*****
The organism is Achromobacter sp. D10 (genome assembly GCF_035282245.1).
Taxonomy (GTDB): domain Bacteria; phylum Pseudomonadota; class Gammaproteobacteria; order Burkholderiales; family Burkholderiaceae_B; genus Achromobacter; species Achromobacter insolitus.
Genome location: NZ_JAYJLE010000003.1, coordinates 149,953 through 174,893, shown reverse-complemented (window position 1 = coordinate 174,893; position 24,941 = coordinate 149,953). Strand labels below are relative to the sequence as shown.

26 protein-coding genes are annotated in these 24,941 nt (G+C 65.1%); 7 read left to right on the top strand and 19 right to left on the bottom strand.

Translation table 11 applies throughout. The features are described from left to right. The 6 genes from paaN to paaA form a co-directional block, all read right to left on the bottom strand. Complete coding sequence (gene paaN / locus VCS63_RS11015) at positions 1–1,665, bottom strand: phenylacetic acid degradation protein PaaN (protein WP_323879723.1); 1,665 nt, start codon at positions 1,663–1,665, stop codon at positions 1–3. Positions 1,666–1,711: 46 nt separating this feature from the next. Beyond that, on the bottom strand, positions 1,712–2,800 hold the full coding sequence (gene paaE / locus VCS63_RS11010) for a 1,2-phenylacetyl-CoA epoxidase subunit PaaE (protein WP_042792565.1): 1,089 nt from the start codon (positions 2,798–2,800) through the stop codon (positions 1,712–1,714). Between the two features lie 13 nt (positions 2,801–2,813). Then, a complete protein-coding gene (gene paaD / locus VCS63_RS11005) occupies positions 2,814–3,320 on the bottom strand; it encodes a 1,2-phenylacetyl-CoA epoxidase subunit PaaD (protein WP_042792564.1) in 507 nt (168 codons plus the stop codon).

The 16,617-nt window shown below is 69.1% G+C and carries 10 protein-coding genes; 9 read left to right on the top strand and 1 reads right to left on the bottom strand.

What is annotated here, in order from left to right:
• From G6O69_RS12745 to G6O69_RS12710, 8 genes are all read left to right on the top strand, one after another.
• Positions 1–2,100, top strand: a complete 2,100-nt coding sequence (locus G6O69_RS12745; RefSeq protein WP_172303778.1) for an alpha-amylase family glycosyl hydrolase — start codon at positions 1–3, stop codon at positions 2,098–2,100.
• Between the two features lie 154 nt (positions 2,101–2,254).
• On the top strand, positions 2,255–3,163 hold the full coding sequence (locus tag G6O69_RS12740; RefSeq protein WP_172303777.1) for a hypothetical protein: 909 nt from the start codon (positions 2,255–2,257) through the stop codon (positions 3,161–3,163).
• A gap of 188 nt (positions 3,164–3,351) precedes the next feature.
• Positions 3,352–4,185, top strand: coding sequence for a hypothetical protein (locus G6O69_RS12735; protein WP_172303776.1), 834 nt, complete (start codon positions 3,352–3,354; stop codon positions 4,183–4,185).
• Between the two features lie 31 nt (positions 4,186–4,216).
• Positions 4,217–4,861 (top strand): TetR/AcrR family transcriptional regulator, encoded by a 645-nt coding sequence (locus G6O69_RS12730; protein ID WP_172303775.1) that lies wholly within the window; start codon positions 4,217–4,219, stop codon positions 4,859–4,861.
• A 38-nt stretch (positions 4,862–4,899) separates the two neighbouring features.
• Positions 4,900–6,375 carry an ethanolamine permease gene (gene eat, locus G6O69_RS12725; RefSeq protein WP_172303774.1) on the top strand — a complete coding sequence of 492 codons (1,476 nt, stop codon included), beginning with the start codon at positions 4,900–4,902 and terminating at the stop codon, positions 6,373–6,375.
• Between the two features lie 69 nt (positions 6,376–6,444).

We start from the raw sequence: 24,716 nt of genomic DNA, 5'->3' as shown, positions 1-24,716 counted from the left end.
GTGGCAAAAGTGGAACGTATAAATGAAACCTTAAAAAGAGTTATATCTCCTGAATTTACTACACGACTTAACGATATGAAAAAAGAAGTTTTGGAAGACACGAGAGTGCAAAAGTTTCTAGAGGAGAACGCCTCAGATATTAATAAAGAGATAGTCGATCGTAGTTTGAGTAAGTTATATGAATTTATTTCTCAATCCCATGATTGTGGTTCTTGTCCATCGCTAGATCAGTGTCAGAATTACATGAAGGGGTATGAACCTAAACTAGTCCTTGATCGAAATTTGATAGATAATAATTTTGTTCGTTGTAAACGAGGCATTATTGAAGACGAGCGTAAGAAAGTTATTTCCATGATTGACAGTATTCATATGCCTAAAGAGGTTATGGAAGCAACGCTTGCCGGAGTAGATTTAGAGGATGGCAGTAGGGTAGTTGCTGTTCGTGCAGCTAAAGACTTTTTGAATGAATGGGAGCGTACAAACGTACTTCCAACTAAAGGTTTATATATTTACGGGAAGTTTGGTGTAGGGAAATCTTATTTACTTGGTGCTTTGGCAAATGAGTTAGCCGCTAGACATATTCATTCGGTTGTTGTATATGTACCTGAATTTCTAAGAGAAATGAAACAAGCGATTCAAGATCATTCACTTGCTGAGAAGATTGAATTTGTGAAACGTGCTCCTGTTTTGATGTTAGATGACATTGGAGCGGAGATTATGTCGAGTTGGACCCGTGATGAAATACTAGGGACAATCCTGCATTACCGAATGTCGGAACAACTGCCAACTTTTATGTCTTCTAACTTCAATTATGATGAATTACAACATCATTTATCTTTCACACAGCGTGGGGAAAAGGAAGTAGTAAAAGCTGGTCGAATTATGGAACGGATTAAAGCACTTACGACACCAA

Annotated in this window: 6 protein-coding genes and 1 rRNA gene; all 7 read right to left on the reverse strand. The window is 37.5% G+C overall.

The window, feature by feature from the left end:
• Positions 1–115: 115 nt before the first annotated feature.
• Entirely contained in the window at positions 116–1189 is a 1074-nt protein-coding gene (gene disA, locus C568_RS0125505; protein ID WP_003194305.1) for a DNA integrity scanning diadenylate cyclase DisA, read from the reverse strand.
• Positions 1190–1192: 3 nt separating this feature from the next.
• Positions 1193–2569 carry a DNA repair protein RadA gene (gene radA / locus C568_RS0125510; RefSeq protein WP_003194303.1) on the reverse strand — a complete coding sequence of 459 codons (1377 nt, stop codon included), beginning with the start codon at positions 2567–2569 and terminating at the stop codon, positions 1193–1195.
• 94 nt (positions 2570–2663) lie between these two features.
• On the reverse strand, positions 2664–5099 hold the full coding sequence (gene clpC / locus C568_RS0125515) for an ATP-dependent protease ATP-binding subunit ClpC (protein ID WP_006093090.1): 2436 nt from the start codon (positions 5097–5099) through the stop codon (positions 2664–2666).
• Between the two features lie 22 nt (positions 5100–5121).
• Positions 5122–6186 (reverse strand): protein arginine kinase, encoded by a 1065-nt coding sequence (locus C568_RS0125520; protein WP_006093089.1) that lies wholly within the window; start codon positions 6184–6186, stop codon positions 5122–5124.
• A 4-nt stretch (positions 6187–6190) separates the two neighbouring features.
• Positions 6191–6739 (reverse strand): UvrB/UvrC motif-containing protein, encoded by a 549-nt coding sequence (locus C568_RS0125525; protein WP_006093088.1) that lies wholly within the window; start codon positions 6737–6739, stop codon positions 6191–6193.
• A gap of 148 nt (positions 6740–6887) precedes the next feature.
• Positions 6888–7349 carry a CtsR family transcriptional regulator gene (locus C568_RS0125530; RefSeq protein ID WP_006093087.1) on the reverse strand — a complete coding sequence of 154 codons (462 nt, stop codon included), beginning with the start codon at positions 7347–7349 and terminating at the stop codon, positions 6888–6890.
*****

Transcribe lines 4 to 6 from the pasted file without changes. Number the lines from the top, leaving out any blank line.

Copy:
26 protein-coding genes are annotated in these 24,941 nt (G+C 65.1%); 7 read left to right on the top strand and 19 right to left on the bottom strand.

Translation table 11 applies throughout. The features are described from left to right. The 6 genes from paaN to paaA form a co-directional block, all read right to left on the bottom strand. Complete coding sequence (gene paaN / locus VCS63_RS11015) at positions 1–1,665, bottom strand: phenylacetic acid degradation protein PaaN (protein WP_323879723.1); 1,665 nt, start codon at positions 1,663–1,665, stop codon at positions 1–3. Positions 1,666–1,711: 46 nt separating this feature from the next. Beyond that, on the bottom strand, positions 1,712–2,800 hold the full coding sequence (gene paaE / locus VCS63_RS11010) for a 1,2-phenylacetyl-CoA epoxidase subunit PaaE (protein WP_042792565.1): 1,089 nt from the start codon (positions 2,798–2,800) through the stop codon (positions 1,712–1,714). Between the two features lie 13 nt (positions 2,801–2,813). Then, a complete protein-coding gene (gene paaD / locus VCS63_RS11005) occupies positions 2,814–3,320 on the bottom strand; it encodes a 1,2-phenylacetyl-CoA epoxidase subunit PaaD (protein WP_042792564.1) in 507 nt (168 codons plus the stop codon).

The 16,617-nt window shown below is 69.1% G+C and carries 10 protein-coding genes; 9 read left to right on the top strand and 1 reads right to left on the bottom strand.